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ADVANCE Perspective: Physical Therapy & Rehab Medicine

Full-Time, or Contract?

Published December 28, 2009 9:26 AM by Lisa Lombardo
Check the news websites these days and very often, one of the top stories is on the downward-spiraling economy and how to survive it. Where to find hot jobs, making the most of unemployment and rethinking career choices are top "sellers" as far as news goes. I saw one such story just this morning. The topic was contract work versus full-time employment (FTE) and which professional fields pay the most dividends. Turns out, according to an AOL.careers/PayScale report of the Bureau of Labors Statistics (May 2008), physical therapy is on top of the list. Contract PTs median annual pay lists at $78,400, a 15-percent increase over the median annual of those with full-time general positions. This applies to therapists with master's degrees as well as doctorates.

The story also reiterated what a lot of reports have stated: considering the state of jobs across the country, physical therapy continues to do well, expecting to hire much faster than average over the next 10 years. Though it takes an investment of time and money to complete the degree required, the returns on that investment are great in terms of employment potential and the ability to dicker for more dollars in your contracting rate, the article stated.

Are you a PT who has considered seeking contract work rather than a full-time position? What are the pros and cons of such a choice?

2 comments

Pros of contract work fall mainly in your ability to negotiate the parameters.  You aren't an employee, so you can request flexibility to meet your needs.  If they need you badly enough, they can accommodate your requests when they might not be able to accommodate the same request from an employee.  You can state up front you won't work weekends.  You can say you have to leave at 3:00 every Tuesday.  If the establishment agrees to that, you are golden.  You can establish a trial period and go your separate ways - no harm, no foul - if either of you feels it isn't a fit.  That is just "neater" with a contract position.   If you are someone who likes a change of scenery, you can establish up front that you'll work for "x" number of weeks and then move on.  You could establish yourself as the vacation fill in person and rotate facilities.  There are so many options as a contract therapist.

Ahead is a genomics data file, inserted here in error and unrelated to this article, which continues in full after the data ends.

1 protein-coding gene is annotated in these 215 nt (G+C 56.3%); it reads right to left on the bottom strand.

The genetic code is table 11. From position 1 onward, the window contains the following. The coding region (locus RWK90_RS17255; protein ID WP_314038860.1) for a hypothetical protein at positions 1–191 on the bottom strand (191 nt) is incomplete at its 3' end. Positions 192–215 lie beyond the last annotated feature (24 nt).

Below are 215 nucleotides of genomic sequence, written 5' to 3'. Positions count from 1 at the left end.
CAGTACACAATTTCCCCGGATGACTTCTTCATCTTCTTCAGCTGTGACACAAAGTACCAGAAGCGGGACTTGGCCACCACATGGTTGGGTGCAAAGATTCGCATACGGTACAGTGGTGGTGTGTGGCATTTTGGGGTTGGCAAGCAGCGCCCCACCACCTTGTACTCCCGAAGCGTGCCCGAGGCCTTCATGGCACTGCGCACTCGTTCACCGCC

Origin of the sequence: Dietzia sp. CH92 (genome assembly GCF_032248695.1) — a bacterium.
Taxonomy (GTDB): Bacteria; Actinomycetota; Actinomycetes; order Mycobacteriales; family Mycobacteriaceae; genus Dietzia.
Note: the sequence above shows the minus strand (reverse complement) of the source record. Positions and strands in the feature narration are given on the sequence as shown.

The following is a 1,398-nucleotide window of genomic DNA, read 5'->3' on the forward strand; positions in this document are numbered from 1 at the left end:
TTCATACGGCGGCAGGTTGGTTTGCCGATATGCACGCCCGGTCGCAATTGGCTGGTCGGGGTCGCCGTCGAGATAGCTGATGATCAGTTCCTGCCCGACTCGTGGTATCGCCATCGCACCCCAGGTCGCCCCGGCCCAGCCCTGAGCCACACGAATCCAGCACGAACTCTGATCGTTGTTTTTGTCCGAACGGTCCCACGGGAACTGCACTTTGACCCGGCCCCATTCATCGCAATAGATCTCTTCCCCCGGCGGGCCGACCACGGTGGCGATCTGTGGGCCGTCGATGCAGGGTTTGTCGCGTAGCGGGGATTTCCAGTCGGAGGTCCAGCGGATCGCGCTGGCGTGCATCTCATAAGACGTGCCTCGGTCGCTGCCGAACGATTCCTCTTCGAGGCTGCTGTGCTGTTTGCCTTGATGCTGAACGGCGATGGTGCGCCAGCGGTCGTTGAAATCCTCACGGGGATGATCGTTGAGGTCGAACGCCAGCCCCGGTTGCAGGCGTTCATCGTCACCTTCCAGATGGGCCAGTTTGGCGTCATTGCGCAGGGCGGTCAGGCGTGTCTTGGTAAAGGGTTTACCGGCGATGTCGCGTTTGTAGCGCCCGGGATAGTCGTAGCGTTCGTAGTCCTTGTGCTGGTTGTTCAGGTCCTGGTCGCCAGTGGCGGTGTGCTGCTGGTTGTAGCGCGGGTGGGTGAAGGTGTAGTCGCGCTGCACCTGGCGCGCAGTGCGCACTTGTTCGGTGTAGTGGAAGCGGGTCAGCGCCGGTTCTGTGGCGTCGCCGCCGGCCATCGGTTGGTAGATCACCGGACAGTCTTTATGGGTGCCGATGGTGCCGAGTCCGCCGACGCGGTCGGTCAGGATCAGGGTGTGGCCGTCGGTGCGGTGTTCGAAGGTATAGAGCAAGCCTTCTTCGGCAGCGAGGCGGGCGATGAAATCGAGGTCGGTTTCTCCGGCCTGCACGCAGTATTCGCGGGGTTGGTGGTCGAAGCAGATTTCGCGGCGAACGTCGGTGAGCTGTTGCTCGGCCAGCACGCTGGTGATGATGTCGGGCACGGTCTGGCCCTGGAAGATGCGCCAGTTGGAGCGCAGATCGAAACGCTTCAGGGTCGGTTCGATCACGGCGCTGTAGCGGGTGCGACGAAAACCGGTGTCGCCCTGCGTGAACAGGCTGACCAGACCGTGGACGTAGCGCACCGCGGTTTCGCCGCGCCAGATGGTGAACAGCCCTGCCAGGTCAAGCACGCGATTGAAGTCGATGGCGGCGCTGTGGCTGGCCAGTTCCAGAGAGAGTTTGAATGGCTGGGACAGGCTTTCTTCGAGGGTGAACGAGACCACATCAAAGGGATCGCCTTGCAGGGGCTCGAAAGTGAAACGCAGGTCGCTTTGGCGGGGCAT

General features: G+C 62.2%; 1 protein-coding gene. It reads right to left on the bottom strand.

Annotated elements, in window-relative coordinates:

Cons of contract boil down to money and attitude.  You aren't comparing apples to apples when you look at salaries.  Contract employees don't get benefits.  That is why the salary is so high.  Make sure you have considered all the perks you'll be missing.  Find out what you out of pocket expense will be, subtract that from the salary, then compare that number to the employee salary.  Consider insurance (medical, life, short-term and long-term disability, dental, vision), vacation and sick leave time (when you are contract, you don't get paid when you don't work), and taxes (as a contract person you are self employed and have to cover the employer's share of taxes), worker's comp (if you are contract, if something happens, you aren't covered b/c you aren't an employee).

Attitude in the form of employees who may resent you being there as a contract person.  It is always wise to tread lightly and make sure you are doing more than your share at first.  Let them know you are there to work and carry your load, especially if you have asked for any concessions (leaving early, not working weekends).

I did a lot of work as a contract therapist, both with a company and on my own.  I loved it.  I enjoyed the variety.  I didn't do my homework on the financial end, so the taxes really caught me off guard.  If I was to do it again, I'd know what to look for and what questions to ask so I could make sure it was the right financial move.  

Janey Goude December 30, 2009 1:17 AM

HELP . HAVE A 3 MONTH OLD PATIENT WITH A FEEDING TUBE. MD DOES NOT WANT HER ON HER STOMACH. WILL LIKE TO WORK ON FLEXOR MUSCLES. THE ONLY THING I CAN THINK OF  IS USUALLY A FOAM MEMORY PILLOW OR MAYBE USE A BOBY PILLOW TO GET WT ON BENT ELBOWS. ANY SUGGESTIONS??

Jacqueline Sax, pt/peds - home care pt December 29, 2009 5:06 PM

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